The Handy Off-hand Position

Unsupported SHOTS ARE critical in the field

Dave thinks the Ruger American Rimfire is ideal for economical off-hand practice.

It’s one of the paradoxes of hunting and shooting — the novice hunter, most likely not very skilled at shooting off-hand, is also the one most likely to use the off-hand position in shooting at game. The veteran hunter, even if he does have some skill in off-hand shooting, almost always looks for a rest of some sort and seldom shoots without support in the field.

Personally I can hardly recall the last time I fired off-hand in the field. I’ve devoted columns to encouraging the use of rests such as bipods, backpacks and shooting sticks, or improvised rests such as rocks, fence posts and trees. If no support is available I’ll shoot either prone or sitting, if the terrain permits.

Nonetheless I do think abandoning off-hand shooting altogether is a mistake. There can be circumstances when off-hand shooting skill can be very useful. It’s a tool every competent rifle shooter should have in the toolbox.

Even if you never fire an unsupported shot in the field there are benefits to off-hand training. Off-hand shooting is tough, no doubt about it. In terms of accuracy, results are never going to be very impressive. The fact it’s hard is what makes off-hand training worthwhile. Off-hand shooting can improve your technical skills, especially trigger control, and it might make you more demanding of your shooting equipment.

The late Barrie Gwillim was one of the best riflemen Dave has known. Barrie demonstrates his off-hand stance with a 1948 Winchester Model 70 .30-06.

David Tubb is one of the very best competition rifle shooters of all time. Here he demonstrates the position used in NRA Standing Rifle competitions.

Practice Makes Perfect

To acquire skill in off-hand shooting you have to practice — a lot! I wish there was a shortcut but there isn’t. On the plus side, it doesn’t have to be expensive. A great deal can be learned by dry fire, which won’t cost a thing except time. I’m a great believer in the benefits of dry fire. The lack of recoil and noise helps prevent (or cure) bad habits such as flinching or blinking. A serious shooter needs to allocate time for dry fire. The trouble is it’s boring.

Fortunately, there is a solution to boring in the form of air rifles and .22 rifles. The tools I use for training in off-hand shooting are: an 8″ diameter steel target; a safe place to shoot to at least 100 yards; an accurate, reliable, well balanced .22 rifle with a decent trigger; and a couple of thousand .22 cartridges.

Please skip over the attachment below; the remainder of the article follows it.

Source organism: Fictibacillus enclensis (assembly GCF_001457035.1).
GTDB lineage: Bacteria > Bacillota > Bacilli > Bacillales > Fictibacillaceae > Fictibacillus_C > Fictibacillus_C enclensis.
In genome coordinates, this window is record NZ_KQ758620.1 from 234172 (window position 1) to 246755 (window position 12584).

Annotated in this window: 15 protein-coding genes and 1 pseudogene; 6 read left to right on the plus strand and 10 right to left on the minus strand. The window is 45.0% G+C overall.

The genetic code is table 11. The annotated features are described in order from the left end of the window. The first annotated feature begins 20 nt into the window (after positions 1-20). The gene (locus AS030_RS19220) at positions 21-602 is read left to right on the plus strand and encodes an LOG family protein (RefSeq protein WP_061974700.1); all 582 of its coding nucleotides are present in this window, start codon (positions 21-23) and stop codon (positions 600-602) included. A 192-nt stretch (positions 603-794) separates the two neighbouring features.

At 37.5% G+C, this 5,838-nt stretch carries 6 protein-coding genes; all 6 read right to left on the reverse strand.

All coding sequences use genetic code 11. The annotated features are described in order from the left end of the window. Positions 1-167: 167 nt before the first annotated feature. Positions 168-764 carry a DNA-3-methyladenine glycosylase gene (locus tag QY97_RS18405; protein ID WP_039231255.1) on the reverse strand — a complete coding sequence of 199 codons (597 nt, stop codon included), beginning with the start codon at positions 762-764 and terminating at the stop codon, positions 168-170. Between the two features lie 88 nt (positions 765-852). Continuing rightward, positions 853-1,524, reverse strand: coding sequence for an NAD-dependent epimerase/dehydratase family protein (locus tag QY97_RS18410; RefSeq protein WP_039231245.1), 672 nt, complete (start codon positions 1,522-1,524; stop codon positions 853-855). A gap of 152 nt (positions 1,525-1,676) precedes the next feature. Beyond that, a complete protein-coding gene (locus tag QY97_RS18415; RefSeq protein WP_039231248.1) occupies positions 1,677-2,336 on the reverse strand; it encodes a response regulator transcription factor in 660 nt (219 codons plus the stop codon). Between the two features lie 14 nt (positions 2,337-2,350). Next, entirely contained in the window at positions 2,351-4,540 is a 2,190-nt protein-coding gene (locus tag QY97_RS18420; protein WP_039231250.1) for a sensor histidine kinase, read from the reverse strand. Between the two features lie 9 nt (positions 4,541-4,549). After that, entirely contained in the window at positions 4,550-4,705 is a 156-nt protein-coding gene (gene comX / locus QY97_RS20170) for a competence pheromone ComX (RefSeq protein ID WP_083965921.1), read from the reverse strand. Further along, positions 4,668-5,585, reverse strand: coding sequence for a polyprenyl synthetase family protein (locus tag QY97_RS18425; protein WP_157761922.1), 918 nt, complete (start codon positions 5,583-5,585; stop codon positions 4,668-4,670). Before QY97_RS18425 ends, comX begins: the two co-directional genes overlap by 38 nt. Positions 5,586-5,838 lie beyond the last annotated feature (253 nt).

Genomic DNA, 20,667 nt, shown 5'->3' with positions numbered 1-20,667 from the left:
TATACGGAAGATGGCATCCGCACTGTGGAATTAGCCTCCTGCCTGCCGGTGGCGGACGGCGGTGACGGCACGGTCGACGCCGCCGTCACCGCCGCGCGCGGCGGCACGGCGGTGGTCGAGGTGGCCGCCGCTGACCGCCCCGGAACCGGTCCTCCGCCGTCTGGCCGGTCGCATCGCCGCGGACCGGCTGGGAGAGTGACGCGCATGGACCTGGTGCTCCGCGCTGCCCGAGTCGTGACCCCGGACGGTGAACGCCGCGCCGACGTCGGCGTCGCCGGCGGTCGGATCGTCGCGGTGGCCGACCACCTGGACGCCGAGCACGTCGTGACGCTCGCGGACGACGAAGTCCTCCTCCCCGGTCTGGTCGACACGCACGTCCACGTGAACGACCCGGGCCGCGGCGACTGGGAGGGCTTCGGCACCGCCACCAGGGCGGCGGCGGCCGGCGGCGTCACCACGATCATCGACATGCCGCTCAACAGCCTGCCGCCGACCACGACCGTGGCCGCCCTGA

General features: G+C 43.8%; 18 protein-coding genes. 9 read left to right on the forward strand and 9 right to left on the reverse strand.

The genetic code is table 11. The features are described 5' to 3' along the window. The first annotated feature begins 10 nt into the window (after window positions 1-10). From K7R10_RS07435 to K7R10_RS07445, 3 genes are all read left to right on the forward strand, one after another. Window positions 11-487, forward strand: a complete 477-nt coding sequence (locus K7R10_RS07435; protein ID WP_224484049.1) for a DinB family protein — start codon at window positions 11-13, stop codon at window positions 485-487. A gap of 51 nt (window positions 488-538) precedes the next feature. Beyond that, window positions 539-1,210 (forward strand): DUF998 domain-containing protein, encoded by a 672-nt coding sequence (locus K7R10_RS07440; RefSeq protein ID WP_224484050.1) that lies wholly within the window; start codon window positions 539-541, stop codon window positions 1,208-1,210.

Since I mostly hunt with bolt-action rifles, I prefer bolt-action .22s as well. Since the .22 will likely be shot more than any other, I don’t mind stretching the budget a bit for an Anschutz, CZ, the new Tikka and don’t overlook the Browning T-Bolt. However, in terms of performance and value for the dollar, it’s hard to beat the Ruger American Rimfire.

My favorite version is the Compact model. It is accurate, durable, handles well and uses the reliable Ruger rotary magazine. The factory trigger is usually adequate out of the box and can be tweaked a bit as well. I treated myself to the Timney replacement trigger, which is just splendid. For not a lot of money this is a great combination, easily as capable as rifles costing twice as much. I have many fine .22 rifles on the rack but the little Ruger is the one I seem to reach for most.

Dave modeling his own off-hand including a lowered right elbow. Rifle is a new
Winchester Model 70 Featherweight .264 Win. Mag. with a Leupold 6x scope.

The trigger of the Ruger American Rimfire is good out of the box but Dave splurged on a Timney trigger to make the gun even better.

Get Set

The photos show examples of off-hand shooting stances but don’t be afraid to modify them. The objective is to be consistent. Sight the rifle in carefully and start shooting off-hand at the 8″ steel plate at 100 yards. Make it 50 yards if you are just starting to learn off-hand but get to 100 without undue delay. You want to get to the point where you hit consistently and never – hardly ever – miss at 100 yards.

When you reach this point, the temptation is to reduce the size of the target. Don’t do it. If you are hitting every shot, the majority of your hits are likely in about a 4″ circle. Reduce the target to 6″ or 4″ in diameter and you get slower and more deliberate, which is not the point of off-hand shooting. If there is time to be slow, there is time to find a rest.

Instead, stay with the 8″ target but work on getting the shot off more quickly. A shot timer is great if you have one; there are some free timer apps you can use with your smart phone. Start with the rifle held as you might while still-hunting; at the signal bring the rifle up, release the safety and fire. Never sacrifice accuracy, you should still be hitting every shot, just do so without unnecessary delay. Think smoothness and economy of motion — the speed will come.

When you can go from start signal to shot (and hit) in four seconds, you can handle about any practical field situation requiring an off-hand shot. If I’ve kept up my training I can generally get down to two seconds, which is likely no big advantage — sure is fun though!

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